I wrote an android app that (among other things) writes files to the disk. Now I wonder what's gonna happen when the file system runs out of storage space. I guess that for example java.io.FileOutputStream.write() will throw an IOException, which I'll have to catch.

The thing is, I don't want to rely on my super ninja powers - I might have forgotten to put a try-catch somewhere or don't handle it correctly. Thus, I want to test this scenario.

Sadly, I couldn't find any word about a good practice regarding this - not even on SO.

Sure, I cold manually stuff the filesystem with something like this:

size = N
dir = /some/path
data = generateDataForSize(size)
while( write(data, dir) );
while( round(size/=2) > 1 )
    write(generateDataForSize(size), dir)

Where write()will either generate distinct files or append to a single one. There might be some issues with generateDataForSize() and large sizes but let's put that aside for now.

What's itching me is that I'll have to put this somewhere into my app plus I'll have to clean that $%#! up manually. Okay, if I put it inside its own directory I can just discard the whole thing with a single line on the adb shell.

Anyhow, is there any easier way to go for this that I'm missing? Does android provide any mechanics for this like temporarily limiting the storage space available per app? Any integrated soltions for unit tests or android SDK tools? How do other people (you) do this?

TL;DR: How to efficiently stuff the fs for testing the case of writing to fs when it's full.

edit: I'm testing on a real device that is not rooted. The emulator is deadly slow even with HAXM up and running. Using the emulator is, sadly, not an option.

Tasos Moustakas hint with limiting the space available to AVDs is great, though. I guess if you avoid the issues with android:installLocation="preferExternal" and move your app to the SD / write files to the limited SD this is a acceptable solution.

The accepted answer is pretty much what I ended up doing. But that still requires some manual work so feel free to post more answers.

  • Firstly, where do you test your app? AVD emulator or a physical device? Oct 20, 2015 at 16:23

4 Answers 4


Android runs on linux, so you can go to the shell and use the dd command to fill up the disk. Connect your device by USB and type adb shell, then

dd if=/dev/zero of=/sdcard/deleteme bs=1m count=1024

write a 1GB file named deleteme to the /sdcard, full of zeroes.

  • if= is the input file
  • /dev/zero just returns endless zeroes.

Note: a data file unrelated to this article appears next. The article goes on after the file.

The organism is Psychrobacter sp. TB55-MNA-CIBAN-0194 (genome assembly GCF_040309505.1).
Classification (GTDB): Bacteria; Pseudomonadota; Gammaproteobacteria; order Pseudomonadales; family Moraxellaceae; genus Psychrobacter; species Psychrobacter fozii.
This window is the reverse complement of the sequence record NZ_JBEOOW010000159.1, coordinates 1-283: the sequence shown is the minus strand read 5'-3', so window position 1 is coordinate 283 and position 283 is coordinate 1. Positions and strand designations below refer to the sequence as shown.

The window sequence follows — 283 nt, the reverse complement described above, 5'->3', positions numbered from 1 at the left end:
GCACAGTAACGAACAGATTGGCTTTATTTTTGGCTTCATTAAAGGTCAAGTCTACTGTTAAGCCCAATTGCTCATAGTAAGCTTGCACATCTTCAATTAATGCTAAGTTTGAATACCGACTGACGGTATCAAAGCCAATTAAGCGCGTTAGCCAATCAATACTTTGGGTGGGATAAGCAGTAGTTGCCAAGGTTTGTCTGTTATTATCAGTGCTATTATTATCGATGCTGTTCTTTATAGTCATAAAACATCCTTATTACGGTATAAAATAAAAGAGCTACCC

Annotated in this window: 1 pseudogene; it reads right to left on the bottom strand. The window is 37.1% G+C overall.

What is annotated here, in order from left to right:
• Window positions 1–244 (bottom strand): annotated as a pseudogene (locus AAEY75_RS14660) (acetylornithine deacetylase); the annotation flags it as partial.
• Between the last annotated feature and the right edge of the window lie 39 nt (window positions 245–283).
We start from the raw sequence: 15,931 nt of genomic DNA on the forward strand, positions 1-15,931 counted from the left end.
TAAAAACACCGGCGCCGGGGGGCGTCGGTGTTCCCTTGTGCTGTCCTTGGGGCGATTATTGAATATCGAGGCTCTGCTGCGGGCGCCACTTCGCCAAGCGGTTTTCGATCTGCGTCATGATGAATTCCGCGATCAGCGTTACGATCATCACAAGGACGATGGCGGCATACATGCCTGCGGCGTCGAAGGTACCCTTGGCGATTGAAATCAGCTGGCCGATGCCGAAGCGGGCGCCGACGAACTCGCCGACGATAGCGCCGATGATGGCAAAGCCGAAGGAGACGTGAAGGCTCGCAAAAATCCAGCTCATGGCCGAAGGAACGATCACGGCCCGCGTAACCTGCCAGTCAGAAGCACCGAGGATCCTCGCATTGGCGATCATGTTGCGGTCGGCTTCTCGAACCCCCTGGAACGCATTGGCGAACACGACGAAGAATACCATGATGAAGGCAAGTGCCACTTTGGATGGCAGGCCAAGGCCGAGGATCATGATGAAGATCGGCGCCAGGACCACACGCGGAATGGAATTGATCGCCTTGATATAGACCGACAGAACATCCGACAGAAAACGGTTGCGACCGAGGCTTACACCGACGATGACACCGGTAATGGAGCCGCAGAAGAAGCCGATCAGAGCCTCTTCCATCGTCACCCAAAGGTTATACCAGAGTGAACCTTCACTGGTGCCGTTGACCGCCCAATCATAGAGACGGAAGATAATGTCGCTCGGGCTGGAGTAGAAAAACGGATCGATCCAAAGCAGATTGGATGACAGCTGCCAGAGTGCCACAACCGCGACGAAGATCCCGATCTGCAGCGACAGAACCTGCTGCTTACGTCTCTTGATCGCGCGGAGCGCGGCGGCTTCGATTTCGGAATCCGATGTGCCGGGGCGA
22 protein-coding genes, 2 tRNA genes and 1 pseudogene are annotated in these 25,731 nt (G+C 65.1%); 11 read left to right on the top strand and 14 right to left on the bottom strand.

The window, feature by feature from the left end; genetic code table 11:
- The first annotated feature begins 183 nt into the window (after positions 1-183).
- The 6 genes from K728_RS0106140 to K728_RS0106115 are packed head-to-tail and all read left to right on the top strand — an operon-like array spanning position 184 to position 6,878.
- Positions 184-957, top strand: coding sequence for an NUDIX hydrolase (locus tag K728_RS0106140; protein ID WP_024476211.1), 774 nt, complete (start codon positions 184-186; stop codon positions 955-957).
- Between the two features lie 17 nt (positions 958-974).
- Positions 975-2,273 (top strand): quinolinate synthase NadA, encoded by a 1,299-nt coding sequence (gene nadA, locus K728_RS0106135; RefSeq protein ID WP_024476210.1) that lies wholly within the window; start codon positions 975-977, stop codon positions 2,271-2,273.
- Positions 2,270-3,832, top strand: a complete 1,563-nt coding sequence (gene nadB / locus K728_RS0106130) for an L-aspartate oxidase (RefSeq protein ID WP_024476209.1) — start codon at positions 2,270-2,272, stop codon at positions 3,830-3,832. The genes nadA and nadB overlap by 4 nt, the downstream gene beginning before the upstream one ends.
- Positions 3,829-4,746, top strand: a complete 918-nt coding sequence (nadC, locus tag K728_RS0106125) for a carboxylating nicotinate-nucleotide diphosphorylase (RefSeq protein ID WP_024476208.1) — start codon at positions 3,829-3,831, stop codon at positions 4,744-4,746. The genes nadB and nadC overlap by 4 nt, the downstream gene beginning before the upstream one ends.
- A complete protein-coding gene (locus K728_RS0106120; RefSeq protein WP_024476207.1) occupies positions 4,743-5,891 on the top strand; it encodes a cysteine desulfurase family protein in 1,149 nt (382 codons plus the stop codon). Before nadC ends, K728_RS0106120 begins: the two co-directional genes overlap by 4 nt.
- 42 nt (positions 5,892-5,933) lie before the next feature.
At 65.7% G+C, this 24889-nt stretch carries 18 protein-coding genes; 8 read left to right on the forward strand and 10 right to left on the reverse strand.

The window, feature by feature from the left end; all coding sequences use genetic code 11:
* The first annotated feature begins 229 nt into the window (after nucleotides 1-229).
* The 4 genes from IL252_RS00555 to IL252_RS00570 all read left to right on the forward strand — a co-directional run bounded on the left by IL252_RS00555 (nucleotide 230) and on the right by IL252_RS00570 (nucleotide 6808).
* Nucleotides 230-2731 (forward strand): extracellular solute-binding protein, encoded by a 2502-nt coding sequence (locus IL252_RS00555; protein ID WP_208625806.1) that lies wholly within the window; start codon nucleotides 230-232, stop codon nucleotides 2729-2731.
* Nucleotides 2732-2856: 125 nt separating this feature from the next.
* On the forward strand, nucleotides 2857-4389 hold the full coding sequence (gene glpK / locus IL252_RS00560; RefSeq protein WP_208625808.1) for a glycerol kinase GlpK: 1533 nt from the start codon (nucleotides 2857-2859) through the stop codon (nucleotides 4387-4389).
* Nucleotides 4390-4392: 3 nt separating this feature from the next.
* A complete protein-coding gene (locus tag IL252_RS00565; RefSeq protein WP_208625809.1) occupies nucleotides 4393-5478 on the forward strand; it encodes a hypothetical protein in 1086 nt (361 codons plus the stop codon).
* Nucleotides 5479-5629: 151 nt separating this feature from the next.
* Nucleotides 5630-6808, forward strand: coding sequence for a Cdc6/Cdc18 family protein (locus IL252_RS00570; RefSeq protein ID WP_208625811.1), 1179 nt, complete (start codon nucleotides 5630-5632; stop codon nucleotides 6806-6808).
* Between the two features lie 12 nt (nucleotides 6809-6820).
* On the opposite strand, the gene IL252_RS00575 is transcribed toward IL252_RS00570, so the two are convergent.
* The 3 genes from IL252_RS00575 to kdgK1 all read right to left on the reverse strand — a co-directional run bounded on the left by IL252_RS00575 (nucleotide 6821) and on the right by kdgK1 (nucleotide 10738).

• of= is the output file
  • bs= is the block size, here one megabyte; some implementations prefer 1M instead.
  • count= is the number of blocks to write, here 1024, which makes for a 1GB file.

Adjust the sizes to suit your needs, or write multiple files. Prepare for Android to start complaining about low disk space once you hit around 400MB available space. In my experience, Android start complaining about low disk space long before the apps begin to crash.

  • 2
    This is pretty much what I ended up with. I connected via adb shell and stuffed the fs with "cat-ting" some trash files around.
    – m02ph3u5
    Oct 22, 2015 at 15:35
  • 2
    I had to use bs=1m instead of bs=1M
    – vman
    Jan 18, 2017 at 2:44
  • 1
    @vman - I also had to use bs=1m instead of bs=1M. I edited the answer to reflect this. Jun 7, 2017 at 18:16
  • 1
    It appears that some implementations expect 1M and others 1m.
    – 323go
    Jun 12, 2017 at 12:37
  • 1
    My samsung device completely ignored the letters and always was in the unit of bytes. My google device used lowercase letters. Definitely completely depends on the device. Nov 7, 2017 at 18:10

If you test your app on a AVD emulator, you can simply configure the space available in the emulator. See documentation. Let me know if that solution works for you. Here is your tutorial on how to use AVD for Google Play Services.

  • 1
    Thanks for your reply. You should rather put questions as comments that in your answer. The AVD-thing is a great hint, +1 for that. Sadly my app depends on services that are not available inside the emulator.
    – m02ph3u5
    Oct 20, 2015 at 16:20
  • What services are your referring to? Maybe if you share some of your ideas on how you came up to that solution can be very helpful Oct 20, 2015 at 16:29
  • Play services and other gms services.
    – m02ph3u5
    Oct 21, 2015 at 12:02
  • Luckily, you can use AVD for that. See edited answer Oct 21, 2015 at 12:40
  • I updated my answer. The emulator is way too slow to use it for testing on my machine (2007 iMac w/ HAXM & x86 image).
    – m02ph3u5
    Oct 22, 2015 at 14:15

Try this: net.namstudio.android.tool.fillmemory.free


If the program being run is only making POSIX system calls you can use libfiu to perform fault injection and things like write calls return ENOSPC to simulate disk full.

Another trick is to use a FUSE filesystem such as charybdefs that allows you to inject faults at a filesystem level.

Your Answer

By clicking “Post Your Answer”, you agree to our terms of service, privacy policy and cookie policy

Not the answer you're looking for? Browse other questions tagged or ask your own question.